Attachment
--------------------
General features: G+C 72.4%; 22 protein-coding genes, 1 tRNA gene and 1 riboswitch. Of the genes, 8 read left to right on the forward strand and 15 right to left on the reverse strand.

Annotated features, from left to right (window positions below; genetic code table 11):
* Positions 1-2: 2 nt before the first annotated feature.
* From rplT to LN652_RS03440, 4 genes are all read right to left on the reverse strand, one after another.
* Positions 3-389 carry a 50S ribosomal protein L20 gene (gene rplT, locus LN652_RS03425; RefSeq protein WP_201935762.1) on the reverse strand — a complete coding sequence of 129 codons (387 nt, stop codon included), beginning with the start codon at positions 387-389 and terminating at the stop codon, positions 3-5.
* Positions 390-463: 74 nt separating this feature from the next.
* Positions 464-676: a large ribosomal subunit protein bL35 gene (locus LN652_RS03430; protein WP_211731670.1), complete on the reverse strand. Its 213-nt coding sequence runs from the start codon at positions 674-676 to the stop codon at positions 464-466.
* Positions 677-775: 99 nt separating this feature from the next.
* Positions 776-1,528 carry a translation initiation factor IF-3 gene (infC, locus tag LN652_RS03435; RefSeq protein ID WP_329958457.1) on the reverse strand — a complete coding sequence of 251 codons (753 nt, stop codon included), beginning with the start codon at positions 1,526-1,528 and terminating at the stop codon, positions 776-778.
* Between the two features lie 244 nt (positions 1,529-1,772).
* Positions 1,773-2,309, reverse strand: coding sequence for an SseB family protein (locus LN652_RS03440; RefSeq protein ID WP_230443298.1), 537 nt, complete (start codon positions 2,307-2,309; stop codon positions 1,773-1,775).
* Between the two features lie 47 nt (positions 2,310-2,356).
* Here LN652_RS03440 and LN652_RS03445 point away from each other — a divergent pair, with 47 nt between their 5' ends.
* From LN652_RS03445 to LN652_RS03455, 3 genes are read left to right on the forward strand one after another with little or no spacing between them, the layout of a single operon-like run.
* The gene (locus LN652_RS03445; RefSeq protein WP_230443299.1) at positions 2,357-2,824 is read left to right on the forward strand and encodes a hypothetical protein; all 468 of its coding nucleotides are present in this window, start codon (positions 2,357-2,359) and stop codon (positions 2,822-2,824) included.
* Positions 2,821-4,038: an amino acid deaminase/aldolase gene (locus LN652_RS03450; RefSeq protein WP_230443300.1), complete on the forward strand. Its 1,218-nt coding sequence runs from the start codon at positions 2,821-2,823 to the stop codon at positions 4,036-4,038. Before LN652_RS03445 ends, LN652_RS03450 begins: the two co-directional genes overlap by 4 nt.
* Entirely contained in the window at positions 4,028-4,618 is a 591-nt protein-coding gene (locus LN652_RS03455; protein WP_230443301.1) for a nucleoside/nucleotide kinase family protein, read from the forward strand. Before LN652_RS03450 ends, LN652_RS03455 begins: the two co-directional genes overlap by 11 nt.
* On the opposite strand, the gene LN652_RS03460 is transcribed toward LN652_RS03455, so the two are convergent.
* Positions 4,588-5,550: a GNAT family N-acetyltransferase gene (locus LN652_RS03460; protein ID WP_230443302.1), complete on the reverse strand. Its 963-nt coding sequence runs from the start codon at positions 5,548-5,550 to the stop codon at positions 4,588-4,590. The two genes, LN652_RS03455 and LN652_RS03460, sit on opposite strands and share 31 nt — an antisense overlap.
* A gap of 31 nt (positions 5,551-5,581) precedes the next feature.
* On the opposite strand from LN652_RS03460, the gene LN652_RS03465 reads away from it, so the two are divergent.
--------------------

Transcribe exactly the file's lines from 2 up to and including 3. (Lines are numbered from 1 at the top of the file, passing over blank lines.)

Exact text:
Annotated features, from left to right (window positions below; genetic code table 11):
* Positions 1-2: 2 nt before the first annotated feature.